Republic proposed the F-105D in 1957, equipping it with the AN/ASG-19 Thunderstick bombing/navigation system designed around an Autonetics R-14A radar which could operate in both air-to-air and air-to-ground modes, and the AN/APN-131 Doppler navigation radar. The F-105D’s cockpit featured vertical-tape instrument displays for adverse weather operation. The capability of carrying the TX-43 nuclear weapon was also added. The F-105D first flew on June 9, 1959. Air Force plans to procure 1,500 F-105Ds were cut short in November 1961 when Secretary of Defense Robert McNamara directed the Air Force to adopt the Navy’s F-4 Phantom, with long range strike capability being met by the new TFX program that would result in the General Dynamics F-111. Thus, the Thunderchief only equipped a total of seven tactical fighter wings. Of 833 produced, the final 143 appeared as the two-seat F-105F conversion trainer. The airplane had been designed for operation in a short-term nuclear campaign in which it would likely fly no more than one strike mission. During extended operations in Southeast Asia where each airframe was expected to fly more than 100 missions, the F-105 would reveal several shortcomings, including a poor hydraulics layout that resulted in complete loss of control if any part of the hydraulic system was hit by enemy fire, and fuel tanks that were not self-sealing, allowing the airplane to catch fire easily when hit. Additionally, it would prove to be a maintenance hog that limited overall operational readiness in the Southeast Asian environment with its vacuum-tube avionics.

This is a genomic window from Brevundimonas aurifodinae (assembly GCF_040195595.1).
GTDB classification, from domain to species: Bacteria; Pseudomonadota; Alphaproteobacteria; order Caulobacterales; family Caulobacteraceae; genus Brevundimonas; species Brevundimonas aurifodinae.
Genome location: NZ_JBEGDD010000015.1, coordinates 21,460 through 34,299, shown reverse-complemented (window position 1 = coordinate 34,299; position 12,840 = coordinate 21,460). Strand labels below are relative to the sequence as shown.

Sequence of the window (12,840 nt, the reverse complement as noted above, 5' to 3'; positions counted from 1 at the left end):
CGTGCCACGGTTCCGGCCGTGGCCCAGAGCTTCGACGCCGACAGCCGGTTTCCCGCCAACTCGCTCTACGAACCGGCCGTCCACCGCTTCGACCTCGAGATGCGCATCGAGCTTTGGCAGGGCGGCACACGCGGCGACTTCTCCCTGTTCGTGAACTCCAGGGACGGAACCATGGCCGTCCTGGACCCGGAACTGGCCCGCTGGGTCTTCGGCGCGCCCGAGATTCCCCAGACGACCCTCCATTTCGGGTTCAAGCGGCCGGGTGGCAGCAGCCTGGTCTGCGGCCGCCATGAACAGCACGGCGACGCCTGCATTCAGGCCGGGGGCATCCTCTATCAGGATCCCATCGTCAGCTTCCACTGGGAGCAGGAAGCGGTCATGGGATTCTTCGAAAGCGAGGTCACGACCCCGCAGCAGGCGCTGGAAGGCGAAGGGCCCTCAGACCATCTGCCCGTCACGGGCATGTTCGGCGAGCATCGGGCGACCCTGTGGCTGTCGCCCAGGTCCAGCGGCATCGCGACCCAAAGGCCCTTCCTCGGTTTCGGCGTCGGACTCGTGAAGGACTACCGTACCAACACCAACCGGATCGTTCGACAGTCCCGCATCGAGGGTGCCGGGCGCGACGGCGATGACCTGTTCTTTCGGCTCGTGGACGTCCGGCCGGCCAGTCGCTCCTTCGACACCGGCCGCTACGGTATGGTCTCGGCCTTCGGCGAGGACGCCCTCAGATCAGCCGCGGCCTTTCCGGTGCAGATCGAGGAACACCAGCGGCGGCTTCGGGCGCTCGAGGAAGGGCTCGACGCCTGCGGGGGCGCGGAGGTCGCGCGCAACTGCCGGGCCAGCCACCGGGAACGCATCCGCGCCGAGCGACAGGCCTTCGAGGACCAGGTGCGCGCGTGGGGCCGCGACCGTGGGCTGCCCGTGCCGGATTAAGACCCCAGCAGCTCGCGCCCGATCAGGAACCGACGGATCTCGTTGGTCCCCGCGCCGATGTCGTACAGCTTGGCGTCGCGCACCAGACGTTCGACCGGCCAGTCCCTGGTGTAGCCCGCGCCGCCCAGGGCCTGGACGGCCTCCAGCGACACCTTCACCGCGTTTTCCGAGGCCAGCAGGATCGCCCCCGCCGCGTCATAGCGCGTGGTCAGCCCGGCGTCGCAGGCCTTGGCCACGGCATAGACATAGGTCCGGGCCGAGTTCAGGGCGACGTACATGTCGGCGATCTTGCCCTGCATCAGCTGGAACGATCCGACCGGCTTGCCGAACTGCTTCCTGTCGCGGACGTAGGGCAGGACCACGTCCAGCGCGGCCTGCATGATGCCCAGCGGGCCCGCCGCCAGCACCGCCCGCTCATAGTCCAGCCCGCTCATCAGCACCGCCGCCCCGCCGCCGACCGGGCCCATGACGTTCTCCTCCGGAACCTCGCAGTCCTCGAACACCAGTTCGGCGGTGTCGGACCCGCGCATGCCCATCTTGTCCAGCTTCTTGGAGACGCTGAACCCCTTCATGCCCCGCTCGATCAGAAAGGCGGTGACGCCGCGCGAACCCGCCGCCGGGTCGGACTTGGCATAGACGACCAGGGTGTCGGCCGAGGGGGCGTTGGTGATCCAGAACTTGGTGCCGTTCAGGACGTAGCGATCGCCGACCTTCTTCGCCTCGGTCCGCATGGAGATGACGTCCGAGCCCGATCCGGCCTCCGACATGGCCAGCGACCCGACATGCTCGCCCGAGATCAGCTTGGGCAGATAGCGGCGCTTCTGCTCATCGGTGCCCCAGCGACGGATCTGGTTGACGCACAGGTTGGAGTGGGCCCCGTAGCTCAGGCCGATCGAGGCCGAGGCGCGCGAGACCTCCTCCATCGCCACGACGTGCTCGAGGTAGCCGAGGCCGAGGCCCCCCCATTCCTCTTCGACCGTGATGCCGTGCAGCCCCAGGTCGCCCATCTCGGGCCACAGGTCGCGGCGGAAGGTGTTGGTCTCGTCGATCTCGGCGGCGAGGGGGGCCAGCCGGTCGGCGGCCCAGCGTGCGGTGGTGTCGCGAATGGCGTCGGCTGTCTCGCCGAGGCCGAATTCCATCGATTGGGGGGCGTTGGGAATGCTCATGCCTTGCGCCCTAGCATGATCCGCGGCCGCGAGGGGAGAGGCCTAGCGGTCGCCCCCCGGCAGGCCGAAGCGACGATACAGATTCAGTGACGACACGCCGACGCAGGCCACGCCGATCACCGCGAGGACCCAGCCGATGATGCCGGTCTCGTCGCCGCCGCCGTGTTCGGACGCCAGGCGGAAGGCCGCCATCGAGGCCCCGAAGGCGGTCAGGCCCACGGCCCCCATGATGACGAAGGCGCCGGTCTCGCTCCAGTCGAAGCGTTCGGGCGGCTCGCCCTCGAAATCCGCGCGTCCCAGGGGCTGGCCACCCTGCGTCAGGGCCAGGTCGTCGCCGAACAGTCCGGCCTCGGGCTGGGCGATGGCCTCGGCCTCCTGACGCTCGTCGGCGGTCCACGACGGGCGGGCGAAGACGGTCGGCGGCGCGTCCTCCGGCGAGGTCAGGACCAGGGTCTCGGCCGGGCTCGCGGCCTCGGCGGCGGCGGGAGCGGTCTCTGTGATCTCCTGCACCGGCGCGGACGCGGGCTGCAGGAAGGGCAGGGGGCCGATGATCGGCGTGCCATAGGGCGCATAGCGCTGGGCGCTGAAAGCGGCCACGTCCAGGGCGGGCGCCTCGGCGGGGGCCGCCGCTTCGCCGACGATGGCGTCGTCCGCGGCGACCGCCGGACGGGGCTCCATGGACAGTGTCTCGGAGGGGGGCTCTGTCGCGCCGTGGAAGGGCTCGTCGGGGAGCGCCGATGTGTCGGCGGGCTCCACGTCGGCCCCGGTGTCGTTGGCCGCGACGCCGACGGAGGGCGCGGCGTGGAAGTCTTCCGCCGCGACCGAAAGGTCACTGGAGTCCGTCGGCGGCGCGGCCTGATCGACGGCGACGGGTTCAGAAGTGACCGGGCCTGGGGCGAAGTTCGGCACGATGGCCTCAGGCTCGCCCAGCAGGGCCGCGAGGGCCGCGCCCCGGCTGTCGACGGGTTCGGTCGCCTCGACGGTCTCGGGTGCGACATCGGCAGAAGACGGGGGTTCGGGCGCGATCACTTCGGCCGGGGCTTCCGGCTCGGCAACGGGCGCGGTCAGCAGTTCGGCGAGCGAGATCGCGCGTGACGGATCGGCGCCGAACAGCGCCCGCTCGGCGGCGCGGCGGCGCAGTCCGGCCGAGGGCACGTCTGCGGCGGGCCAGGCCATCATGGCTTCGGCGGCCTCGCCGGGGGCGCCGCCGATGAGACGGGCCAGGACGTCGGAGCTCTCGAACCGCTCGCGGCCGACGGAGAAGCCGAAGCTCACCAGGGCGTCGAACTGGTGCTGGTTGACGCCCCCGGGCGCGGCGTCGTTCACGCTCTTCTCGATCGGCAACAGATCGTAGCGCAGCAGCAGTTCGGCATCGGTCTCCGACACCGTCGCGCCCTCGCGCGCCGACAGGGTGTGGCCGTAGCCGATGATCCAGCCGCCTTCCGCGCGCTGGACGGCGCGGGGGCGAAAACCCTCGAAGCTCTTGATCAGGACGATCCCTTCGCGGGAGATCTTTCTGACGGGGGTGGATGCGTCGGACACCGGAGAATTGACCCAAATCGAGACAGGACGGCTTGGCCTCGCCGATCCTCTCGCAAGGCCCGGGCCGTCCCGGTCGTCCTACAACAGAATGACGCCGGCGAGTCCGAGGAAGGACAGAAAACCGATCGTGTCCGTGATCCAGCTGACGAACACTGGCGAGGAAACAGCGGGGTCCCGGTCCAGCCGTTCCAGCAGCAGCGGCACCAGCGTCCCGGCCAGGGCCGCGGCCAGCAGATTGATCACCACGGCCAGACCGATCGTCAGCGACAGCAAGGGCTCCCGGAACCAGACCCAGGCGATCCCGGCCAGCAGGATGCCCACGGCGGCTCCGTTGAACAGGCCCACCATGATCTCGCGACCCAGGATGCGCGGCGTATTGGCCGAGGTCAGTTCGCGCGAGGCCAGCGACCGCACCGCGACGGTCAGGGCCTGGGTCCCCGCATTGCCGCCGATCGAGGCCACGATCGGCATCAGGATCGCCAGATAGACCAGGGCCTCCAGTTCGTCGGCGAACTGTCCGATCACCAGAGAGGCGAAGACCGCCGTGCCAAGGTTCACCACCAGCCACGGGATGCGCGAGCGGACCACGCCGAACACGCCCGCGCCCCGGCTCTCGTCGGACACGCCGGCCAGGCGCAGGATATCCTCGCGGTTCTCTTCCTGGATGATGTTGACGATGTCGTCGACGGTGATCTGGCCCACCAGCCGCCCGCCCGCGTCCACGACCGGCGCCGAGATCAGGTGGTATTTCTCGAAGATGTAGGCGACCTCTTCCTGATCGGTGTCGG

While the single-engine F-105 could deliver a heavier bomb load than the B-17 Flying Fortress and B-24 Liberator, it was not suited to an extended air campaign of conventional bombing. It became the primary Air Force attack aircraft during Operation Rolling Thunder, and over 20,000 sorties were flown between 1965-68. Despite its lack of maneuverability in air combat, F-105s were credited with 27.5 MiG victories. With only three losses in direct air-to-air combat, it actually had the best victory/loss air combat record of any Air Force fighter since World War II.

The F-105 might have done better had its pilots been trained for air combat. The April 4, 1965 strike on the Thanh Hoa Bridge (aka “The4 Dragon’s Jaw”)saw the debut of the VPAF in air combat when four MiG-17s attacked 46 F-105s, escorted by 21 F-100Ds, and shot down two F-105s for no losses. The first USAF engagement with enemy fighters revealed many shortcomings regarding the proficiency of U.S. air crews in air-to-air combat. Amazingly, the service knew before the initiation of Operation Rolling Thunder in 1965 that trouble was in the offing. In 1964, Colonel Abner M. Aust, Jr., a staff officer at PACAF HQ, complained, “One item that concerns me as much as anything is air combat tactics. I don’t think we have any F-105 or F-100 pilots in Southeast Asia who could fight their way out of a paper bag if they were really contested by MiGs today. There has been no real training on air-to-air tactics for a good five years. Because of the emphasis on nuclear attack by tactical fighters, our tactics and techniques lessons learned during Korea and World War II have been pretty much discarded.”